By Lynn Anderson and Lynn Anderson,SUN STAFF | August 1, 2005
Thousands of Maryland residents who owe back child support are being encouraged to pay up as part of a two-week amnesty program offered by the state Department of Human Resources. The amnesty program, which targets 30,000 state residents, some of whom risk arrest for failure to pay child support, begins today and will end Aug. 13. The program is also being offered in Washington and Arlington, Va., as part of a tri-jurisdictional effort to support families. "You can imagine that Prince George's County shares a number of cases with the District of Columbia and Northern Virginia," said Brian Shea, executive director of Maryland's Child Support Enforcement Administration.
NEWS
By Alan J. Craver and Alan J. Craver,Sun Staff Writer | December 24, 1994
A man who was Maryland's most-wanted "deadbeat dad" was ordered yesterday to serve nearly six months in jail and pay more than $48,000 in support for his five children.Immediately after the Howard County Circuit Court hearing, the man's 20-year-old son was arrested on charges related to failing to pay child support for his daughter.Anthony Charles Farace, 43, of Woodlawn was found guilty of lTC criminal contempt by Judge James Dudley for not making most of his court-ordered payments since his 1986 divorce.
NEWS
By John Rivera and John Rivera,Staff Writer | December 28, 1992
In an effort to break the cycle that lands some deadbeat dads in jail for failing to pay child support, the county has asked business leaders to help find ways to provide the men with job training and work skills.A task force of county officials and local business people will target unemployed fathers whose children receive welfare payments through the county's Department of Social Services. The partnership is one way to involve the private sector in the reform of welfare policies, said County Executive Robert R. Neall.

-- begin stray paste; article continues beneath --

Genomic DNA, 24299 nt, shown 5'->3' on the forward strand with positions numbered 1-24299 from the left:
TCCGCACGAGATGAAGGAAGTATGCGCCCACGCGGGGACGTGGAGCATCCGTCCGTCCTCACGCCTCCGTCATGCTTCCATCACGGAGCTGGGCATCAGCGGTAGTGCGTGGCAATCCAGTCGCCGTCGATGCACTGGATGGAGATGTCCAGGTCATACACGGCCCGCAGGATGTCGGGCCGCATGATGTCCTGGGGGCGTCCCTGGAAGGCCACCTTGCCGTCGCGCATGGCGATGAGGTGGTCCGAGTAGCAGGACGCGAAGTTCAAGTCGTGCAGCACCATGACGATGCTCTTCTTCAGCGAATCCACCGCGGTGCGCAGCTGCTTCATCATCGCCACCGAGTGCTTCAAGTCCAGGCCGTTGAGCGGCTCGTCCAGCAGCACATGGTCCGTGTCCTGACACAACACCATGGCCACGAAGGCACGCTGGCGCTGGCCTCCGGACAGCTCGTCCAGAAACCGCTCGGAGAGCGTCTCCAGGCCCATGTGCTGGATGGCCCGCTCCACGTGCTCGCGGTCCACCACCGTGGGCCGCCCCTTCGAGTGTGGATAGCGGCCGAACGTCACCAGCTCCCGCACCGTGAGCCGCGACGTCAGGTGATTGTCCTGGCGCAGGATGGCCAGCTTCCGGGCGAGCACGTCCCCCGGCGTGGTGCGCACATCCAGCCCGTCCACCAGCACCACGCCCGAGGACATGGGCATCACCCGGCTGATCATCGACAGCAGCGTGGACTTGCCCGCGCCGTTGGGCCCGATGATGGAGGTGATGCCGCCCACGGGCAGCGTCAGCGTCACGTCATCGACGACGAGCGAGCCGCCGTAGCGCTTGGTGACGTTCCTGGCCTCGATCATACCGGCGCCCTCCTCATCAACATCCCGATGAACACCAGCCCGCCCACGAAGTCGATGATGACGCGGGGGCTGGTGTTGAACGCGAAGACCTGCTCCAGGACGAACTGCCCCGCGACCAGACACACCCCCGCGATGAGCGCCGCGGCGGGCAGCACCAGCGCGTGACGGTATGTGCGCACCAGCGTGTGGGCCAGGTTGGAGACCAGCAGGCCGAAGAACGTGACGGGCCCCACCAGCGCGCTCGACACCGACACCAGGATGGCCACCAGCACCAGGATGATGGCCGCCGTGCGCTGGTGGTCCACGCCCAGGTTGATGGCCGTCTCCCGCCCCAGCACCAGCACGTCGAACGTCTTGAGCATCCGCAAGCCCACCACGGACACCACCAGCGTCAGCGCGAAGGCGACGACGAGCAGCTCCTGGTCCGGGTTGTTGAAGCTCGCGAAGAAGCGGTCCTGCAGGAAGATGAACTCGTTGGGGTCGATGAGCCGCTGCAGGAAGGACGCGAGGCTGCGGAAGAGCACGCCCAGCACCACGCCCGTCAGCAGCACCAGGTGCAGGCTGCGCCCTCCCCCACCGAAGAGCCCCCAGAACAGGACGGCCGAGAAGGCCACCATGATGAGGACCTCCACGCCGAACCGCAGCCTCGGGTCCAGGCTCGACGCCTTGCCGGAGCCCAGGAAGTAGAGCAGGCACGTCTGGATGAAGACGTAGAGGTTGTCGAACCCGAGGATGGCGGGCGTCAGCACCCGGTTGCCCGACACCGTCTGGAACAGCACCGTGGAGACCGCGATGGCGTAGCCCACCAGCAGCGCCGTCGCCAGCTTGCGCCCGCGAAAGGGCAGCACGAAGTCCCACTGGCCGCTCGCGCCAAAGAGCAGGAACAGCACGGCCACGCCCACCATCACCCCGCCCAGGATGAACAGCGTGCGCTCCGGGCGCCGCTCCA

NEWS
By Dennis O'Brien and Dennis O'Brien,Staff Writer | December 12, 1992
Anne Arundel County has been illegally jailing fathers who fail to pay child support, a Circuit Court judge ruled yesterday.And Judge Bruce C. Williams said he will consider next week releasing all 80 "deadbeat dads" now being held in the county Detention Center. He said he would schedule individual hearings for each father.The ruling came the day after the county sheriff's office announced that it had jailed 28 such parents in a sting operation. The decision probably will not affect those parents, however, because they have not been through the civil contempt proceedings that resulted in jail sentences for the others, prosecutors said.
NEWS
By Andrea F. Siegel and Andrea F. Siegel,SUN STAFF | November 16, 1999
Several years before the Valentine's Day 1986 wedding, he had a vasectomy. She knew that.Several weeks after the wedding, she had a one-night stand with a stranger. He didn't know that.When the twins were born, his doubts about having fathered them aside, he raised no objection to his name on their birth certificates. He raised them for a decade -- even after the truth about infidelity and his doubts about paternity surfaced, when the twins were 5 1/2.But now, as the Glen Burnie couple divorce, the state's highest court is grappling with whether he can be forced to pay child support.
NEWS
October 28, 1999
Divorced fathers shouldn't be treated just as cash cowsIn response to Vice President Al Gore's charge to dads to "step up to their responsibilities" and pay child support, I challenge him, and other politicians, to step into the shoes of a divorced dad for one year ("Gore presses fathers to pay child support," Oct. 21).Go one year seeing your children every other weekend and maybe two weeks in the summer and paying perhaps half your income to someone who has no legal obligation to spend that money on your children or work to support herself.
NEWS
October 31, 1998